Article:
Racism has been in existent for a very long time in the history of human interaction. Race is often equated to skin color which implies that one can be categorized into certain dimensions because of being black, white or of mixed blood. A writer creates works that are closely connected with his or her life and which reflect some aspects of reality. A comparative analysis of the works of Phillis Wheatly (before 1865) and Kate Chopin’s Desiree’s Baby (after 1865) will reveal that despite the difference in the time and the races of the two authors, there was no significant change to the notion and practice treating race and identity as two sides of the same coin.
As a black person who was subjected to slavery and racism, Phillis never forgot her roots. This is evident in many of her poems which allude to Africa and to the ethnic roots. Although she became a Christian she never lost her identity as a black person and was active in the American Revolution. Her poem, “To the University of Cambridge in New England” compares her life with that of Harvard University students of her age and concludes that she was disadvantaged threefold: as a black, a woman and a slave (Smith and Carroll 124). In "To the Earl of Dartmouth," she recounts her experience of leaving Africa as a slave and her quest for freedom. She talks of being “snatched” from her motherland and considering this letter was about the freedom of the United States, she must have been advocating for emancipation of slaves.
Despite this, she seems to have accepted her identity as a black person and a slave and decided to move on to the point of seeming to hate her own race. She had subscribed to religious teachings that depicted Africa as a lost land that needed Christianity to be saved. This is evident in “On Being Brought from Africa to America” Where she ascribes her movement from “Pagan” Africa to the US to God’s mercy. She even describes Africans as ‘black’, ‘negroes’ and compares them to Cain while concluding that they black race can also be cleansed and become Christians. In a way she wants to escape the limitations of her skin color and racialized denigration by embracing Christianity. To this extent, one can see a slave who is not proud of her roots. However, this does not negate the fact that Phyllis advocated for the freedom and better treatment of black people.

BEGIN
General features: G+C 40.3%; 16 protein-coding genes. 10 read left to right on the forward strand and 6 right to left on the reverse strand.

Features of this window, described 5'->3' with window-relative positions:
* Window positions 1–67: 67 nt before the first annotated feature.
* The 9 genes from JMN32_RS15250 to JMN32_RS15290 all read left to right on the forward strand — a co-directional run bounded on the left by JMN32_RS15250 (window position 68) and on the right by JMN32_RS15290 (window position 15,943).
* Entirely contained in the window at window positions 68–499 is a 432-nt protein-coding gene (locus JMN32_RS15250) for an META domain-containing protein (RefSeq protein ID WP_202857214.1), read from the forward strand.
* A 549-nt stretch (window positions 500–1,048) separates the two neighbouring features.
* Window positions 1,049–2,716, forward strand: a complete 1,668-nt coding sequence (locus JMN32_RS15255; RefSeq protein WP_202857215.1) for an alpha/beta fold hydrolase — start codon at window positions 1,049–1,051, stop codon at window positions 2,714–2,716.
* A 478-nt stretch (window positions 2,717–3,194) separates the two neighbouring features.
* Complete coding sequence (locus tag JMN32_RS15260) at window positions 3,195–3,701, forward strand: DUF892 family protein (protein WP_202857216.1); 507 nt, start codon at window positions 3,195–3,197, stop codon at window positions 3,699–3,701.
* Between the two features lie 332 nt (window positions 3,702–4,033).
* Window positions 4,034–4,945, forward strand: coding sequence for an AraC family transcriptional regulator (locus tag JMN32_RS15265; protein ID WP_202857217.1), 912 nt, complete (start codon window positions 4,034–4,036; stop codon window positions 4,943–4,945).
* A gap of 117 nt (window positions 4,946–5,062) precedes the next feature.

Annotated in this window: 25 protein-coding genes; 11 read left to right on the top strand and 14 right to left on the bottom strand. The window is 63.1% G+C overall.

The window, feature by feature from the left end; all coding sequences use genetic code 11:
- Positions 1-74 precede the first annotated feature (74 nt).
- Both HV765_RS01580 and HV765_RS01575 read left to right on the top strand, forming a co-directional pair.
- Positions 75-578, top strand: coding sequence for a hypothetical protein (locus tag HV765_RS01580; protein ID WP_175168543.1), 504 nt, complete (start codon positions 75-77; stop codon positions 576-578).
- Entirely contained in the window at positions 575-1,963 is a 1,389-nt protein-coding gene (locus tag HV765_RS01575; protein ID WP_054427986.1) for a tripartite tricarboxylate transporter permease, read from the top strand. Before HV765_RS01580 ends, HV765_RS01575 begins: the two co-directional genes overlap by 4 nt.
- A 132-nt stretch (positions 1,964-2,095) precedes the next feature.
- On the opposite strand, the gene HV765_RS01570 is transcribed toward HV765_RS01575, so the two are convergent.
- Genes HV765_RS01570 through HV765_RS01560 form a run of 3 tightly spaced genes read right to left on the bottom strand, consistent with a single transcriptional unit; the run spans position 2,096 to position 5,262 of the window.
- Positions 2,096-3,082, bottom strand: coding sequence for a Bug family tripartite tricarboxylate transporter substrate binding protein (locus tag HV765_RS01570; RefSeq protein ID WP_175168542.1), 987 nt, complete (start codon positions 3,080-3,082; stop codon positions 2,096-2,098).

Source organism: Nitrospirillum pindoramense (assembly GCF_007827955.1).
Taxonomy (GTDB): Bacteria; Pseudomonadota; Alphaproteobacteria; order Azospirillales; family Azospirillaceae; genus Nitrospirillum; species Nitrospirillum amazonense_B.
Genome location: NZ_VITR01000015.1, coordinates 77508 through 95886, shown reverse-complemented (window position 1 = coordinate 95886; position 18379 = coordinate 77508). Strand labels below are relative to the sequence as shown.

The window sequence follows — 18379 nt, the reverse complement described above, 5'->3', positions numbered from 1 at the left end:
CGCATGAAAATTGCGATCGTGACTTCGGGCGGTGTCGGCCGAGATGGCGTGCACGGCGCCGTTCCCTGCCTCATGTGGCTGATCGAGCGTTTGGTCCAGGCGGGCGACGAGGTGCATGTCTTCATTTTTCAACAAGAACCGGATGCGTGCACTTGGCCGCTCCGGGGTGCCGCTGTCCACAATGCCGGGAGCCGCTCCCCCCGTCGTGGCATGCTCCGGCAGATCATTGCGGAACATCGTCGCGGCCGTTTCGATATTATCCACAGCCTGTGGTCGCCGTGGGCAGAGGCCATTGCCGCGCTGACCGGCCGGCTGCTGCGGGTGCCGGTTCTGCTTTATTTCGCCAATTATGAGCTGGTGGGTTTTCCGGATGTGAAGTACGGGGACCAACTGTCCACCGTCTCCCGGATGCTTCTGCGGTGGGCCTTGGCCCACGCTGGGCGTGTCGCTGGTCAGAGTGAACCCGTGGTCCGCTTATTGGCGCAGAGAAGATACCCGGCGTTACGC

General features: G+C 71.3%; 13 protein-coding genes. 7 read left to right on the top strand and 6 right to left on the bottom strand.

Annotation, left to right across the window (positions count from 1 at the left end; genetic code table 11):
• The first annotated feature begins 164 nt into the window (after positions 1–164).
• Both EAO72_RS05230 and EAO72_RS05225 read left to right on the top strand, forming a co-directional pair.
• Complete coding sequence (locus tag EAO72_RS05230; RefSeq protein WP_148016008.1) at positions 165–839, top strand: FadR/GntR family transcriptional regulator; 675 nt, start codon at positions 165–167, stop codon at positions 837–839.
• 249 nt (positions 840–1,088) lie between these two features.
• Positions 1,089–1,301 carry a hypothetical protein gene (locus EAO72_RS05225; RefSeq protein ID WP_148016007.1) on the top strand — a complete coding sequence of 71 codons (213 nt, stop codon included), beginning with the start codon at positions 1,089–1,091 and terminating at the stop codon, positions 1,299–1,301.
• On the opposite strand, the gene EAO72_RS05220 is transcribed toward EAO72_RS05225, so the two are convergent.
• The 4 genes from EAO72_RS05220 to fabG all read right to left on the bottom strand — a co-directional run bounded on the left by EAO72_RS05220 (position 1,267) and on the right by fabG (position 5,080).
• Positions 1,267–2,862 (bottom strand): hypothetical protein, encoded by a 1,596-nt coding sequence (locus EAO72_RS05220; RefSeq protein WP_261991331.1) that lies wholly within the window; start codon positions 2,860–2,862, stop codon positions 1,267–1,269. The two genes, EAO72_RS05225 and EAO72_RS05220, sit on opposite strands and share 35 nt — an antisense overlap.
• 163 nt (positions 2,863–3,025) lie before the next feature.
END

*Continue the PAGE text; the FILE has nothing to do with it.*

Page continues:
On her part, Kate Chopin also reveals a strong link between race and identity in the period after 1865 through the short story “Desiree’s Baby”. Chopin was born in 1850 St. Louis Missouri and was a respected prolific novelist and short story writer. Her story was written in 1892 and revolves around White land owners and their black and colored slaves.
In the story, race relations reveal that one’s identity is determined by racial orientation and being white is considered a privilege. White people like the Valmondes and Aubignys dominate other races, own land and slaves. Moreover, Armand assumes that Désirée is white because of the color of the skin and wants to give her a name of honor. The whites despise other races and that is why Armand does not accept his child when he realizes the latter is black. Armand is cruel to his slaves and they have forgotten what happiness means. The mixed race fares no better as indicated in the title of the poem. Desiree’s baby is rejected by the father because of being of mixed race. Armand blames his wife Desiree for the colored baby telling her that she was not white, as he (Armand) had expected when he had married her.
The relationship between gender and identity is complementary. One means the other. Black people are slaves and therefore of a lower class. Whites are land and slave owners and are not supposed to intermarry with blacks. A light complexion like that of Desiree makes one be regarded as white and therefore of a privileged class. But when the color changes, like that of Desiree’s child then he loses his identity as a white, becomes colored and therefore inferior.
There are therefore similarities between the perception of the link between race and identity before and after 1865. Phillis Wheatley’s poetry and Desiree’s Baby reveal that race was used for identity purposes in both periods. Both authors talk about slaves in their writings. Slaves have no rights and can be bought and sold. Slaves are discriminated upon and Phillis only escapes the ravages of slavery because she is talented but remains legally enslaved until her master dies. The slaves that serve Armand have no rights either and do everything he says because he owns them. Although Phillis gets a chance to participate in The American Revolution and gets emancipated her poetry still reveals discrimination. Moreover, despite not mentioning the mixed race in her poetry it is evident that the situation in Phyllis’ time would not have been any different for such a group of people as compared to the one in Chopin’s story. In essence being black means one is inferior and a slave. On the other hand, being white implies that one is superior and in charge of other people from the rest of the races. Race and identity are therefore synonymous in the two periods as revealed by two writers of different races and generations.